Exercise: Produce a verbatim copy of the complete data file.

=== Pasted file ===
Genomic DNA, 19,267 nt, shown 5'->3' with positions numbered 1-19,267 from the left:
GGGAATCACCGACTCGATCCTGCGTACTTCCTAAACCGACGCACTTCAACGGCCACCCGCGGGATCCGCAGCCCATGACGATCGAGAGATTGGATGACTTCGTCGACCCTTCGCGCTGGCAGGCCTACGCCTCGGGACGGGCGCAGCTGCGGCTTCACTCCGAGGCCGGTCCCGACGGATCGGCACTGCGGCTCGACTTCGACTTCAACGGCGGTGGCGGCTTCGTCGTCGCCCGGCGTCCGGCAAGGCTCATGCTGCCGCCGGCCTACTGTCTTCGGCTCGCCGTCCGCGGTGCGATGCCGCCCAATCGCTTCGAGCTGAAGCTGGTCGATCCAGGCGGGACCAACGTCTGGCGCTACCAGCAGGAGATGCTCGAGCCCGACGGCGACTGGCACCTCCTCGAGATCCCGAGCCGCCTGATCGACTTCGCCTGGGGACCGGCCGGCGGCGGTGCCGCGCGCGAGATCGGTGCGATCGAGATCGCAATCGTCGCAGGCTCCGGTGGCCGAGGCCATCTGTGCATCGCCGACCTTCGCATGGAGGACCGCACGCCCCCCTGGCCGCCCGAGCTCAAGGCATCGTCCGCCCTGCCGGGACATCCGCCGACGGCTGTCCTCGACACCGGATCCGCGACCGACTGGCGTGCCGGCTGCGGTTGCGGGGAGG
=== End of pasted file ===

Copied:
Genomic DNA, 19,267 nt, shown 5'->3' with positions numbered 1-19,267 from the left:
GGGAATCACCGACTCGATCCTGCGTACTTCCTAAACCGACGCACTTCAACGGCCACCCGCGGGATCCGCAGCCCATGACGATCGAGAGATTGGATGACTTCGTCGACCCTTCGCGCTGGCAGGCCTACGCCTCGGGACGGGCGCAGCTGCGGCTTCACTCCGAGGCCGGTCCCGACGGATCGGCACTGCGGCTCGACTTCGACTTCAACGGCGGTGGCGGCTTCGTCGTCGCCCGGCGTCCGGCAAGGCTCATGCTGCCGCCGGCCTACTGTCTTCGGCTCGCCGTCCGCGGTGCGATGCCGCCCAATCGCTTCGAGCTGAAGCTGGTCGATCCAGGCGGGACCAACGTCTGGCGCTACCAGCAGGAGATGCTCGAGCCCGACGGCGACTGGCACCTCCTCGAGATCCCGAGCCGCCTGATCGACTTCGCCTGGGGACCGGCCGGCGGCGGTGCCGCGCGCGAGATCGGTGCGATCGAGATCGCAATCGTCGCAGGCTCCGGTGGCCGAGGCCATCTGTGCATCGCCGACCTTCGCATGGAGGACCGCACGCCCCCCTGGCCGCCCGAGCTCAAGGCATCGTCCGCCCTGCCGGGACATCCGCCGACGGCTGTCCTCGACACCGGATCCGCGACCGACTGGCGTGCCGGCTGCGGTTGCGGGGAGG